Yesterday, Chesley B. Sullenberger III, 57, saved 155 passengers as he crash-landed US Airways Flight 1549 on the Hudson River between New York and New Jersey.  In the midst of panic after his engines ingested a flock of waterfowl, and with no subsequent engine power, Sullenberger made the prescient choice to ditch in the water instead of hoping to glide to Teterboro airport in New Jersey.

Here is the flight path of Sullenberger’s Airbus A320 after taking off from La Guardia airport and crashing in the Hudson River six minutes later:

One of the most fascinating aspects of the crash of US Airways Flight 1549 was the role of Janis Krums — a Floridian who happened to be on a New York on a water ferry dispatched to make an emergency rescue in the river — as he took the first image of the crash with his iPhone and immediately uploaded the text event of the crash to Twitter while simultaneously linking the image to Twitpic:  

Janis Krums’ prescience-of-mind to preserve the event of the crash was remarkable, and his quick thinking became the iconic semiotic of the day for history: 

Using an iPhone, Twitter and Twitpic, you are able to instantly share text and upload image with the world.  The process is seamless.  There is a certain quickness to the process that beats anything the traditional media can provide.

What disturbs me about the coverage of Janis’ recording of the crash is the mainstream media’s need to label him a “Citizen Journalist” — as if he isn’t a “real” journalist like them because he didn’t first attend acting school or a modeling program to earn his “journalism” job reading a teleprompter — it is that sort of narrow thinking that is rightfully killing traditional media as they insist on drawing a bright line between them and us:  The know-it-all establishment and the know-nothing-but-lucky ordinary citizen.

Media like Twitter — I refuse to call Twitter a “Social Network” now because that’s just as insulting a label as “Citizen Journalist” — promise a future participation where all of us become a funnel for breaking news the world over for each other.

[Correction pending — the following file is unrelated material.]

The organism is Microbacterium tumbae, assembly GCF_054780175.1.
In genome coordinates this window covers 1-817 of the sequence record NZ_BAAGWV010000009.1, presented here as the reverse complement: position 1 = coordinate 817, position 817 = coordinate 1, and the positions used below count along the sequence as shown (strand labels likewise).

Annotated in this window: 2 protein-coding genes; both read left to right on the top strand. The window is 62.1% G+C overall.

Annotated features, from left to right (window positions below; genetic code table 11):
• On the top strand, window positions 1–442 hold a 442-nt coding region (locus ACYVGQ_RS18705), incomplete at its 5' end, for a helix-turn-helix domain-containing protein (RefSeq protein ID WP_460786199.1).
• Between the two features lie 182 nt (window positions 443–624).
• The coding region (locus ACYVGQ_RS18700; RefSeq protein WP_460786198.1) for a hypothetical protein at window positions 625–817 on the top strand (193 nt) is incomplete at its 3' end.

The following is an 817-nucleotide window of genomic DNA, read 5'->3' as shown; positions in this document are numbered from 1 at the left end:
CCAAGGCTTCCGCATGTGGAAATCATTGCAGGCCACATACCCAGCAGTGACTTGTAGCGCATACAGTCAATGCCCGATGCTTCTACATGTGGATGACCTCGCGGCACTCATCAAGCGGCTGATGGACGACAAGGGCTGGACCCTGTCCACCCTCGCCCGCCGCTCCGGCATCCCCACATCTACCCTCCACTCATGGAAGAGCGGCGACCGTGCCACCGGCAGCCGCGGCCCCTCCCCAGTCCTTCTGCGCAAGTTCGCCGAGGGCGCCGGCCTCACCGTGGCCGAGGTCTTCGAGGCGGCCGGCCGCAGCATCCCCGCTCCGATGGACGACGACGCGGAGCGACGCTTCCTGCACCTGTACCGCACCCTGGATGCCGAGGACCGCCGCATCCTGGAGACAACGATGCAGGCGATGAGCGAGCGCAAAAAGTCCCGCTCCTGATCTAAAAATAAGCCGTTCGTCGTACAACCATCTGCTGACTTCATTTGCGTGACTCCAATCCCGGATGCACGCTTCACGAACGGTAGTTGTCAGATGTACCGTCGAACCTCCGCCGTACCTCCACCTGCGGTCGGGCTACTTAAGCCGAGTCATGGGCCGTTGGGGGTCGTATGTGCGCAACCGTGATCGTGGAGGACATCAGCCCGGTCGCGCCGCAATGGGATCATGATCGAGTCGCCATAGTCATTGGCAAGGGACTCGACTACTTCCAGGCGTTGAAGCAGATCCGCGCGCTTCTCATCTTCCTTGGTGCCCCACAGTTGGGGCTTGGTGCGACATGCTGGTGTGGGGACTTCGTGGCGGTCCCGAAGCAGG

Can we trust the innocent interest of each of us to record and share the events of the day without wondering who is making money on the way the “news” is being skewed and “reported” on the back end in order to maintain the facade of an unbiased media elite?

We need more heroes like Chesley B. Sullenberger III and Janis Krums — because they were both quick-witted enough to save the day and preserve the moment — one required by work ethic, the other called by moral duty — and their example is one for the Ages that should inspire the rest of us as we blindly cling to the higher hope of always being better than our expectation while praying to never fall any farther into the depths that perpetually tempt sloth and disinterest.


  1. That was quite astonishing. I too can’t stand how they are calling Janis Krums a “citizen journalist” as though what he did had basically no legitimacy.

  2. It is absolutely a question of legitimacy, Gordon. iPhones, Twitter, Twitpic, etc. — they’re all direct assaults on the established media. The mainstream media needs the information, though, so they’ll take the submission for re-broadcast, but they’ll give the source a distinctly negative label in order to provide their own after-the-fact importance. It is disgusting.

  3. it has happened more than once – that the news web site West Seattle Blog posts news on something that is happening in West Seattle, and then 15 hours later the Seattle MSM reports it as BREAKING – the breaking boat sailed fifteen hours earlier. When we had a bad blackout, we relied on the West Seattle Blog for all of our information.

  4. Self-publishing is a great threat to the majority media, Gordon. That’s why they try to brush us off as “mere bloggers” instead of rightful members of the Fourth Estate. We can move faster than they can and we can publish faster than they can — so all they can do is question our reliability and editorial process… but with their failure to properly report on the Bush shenanigans over the last eight years, the mainstream media have lost any professional or moral high ground they once tried to claim as their own.

  5. The actions of both men are remarkable and they will both be remembered in different ways.
    One for being the hero pilot – the other perhaps for sounding the death knell for the commercial media.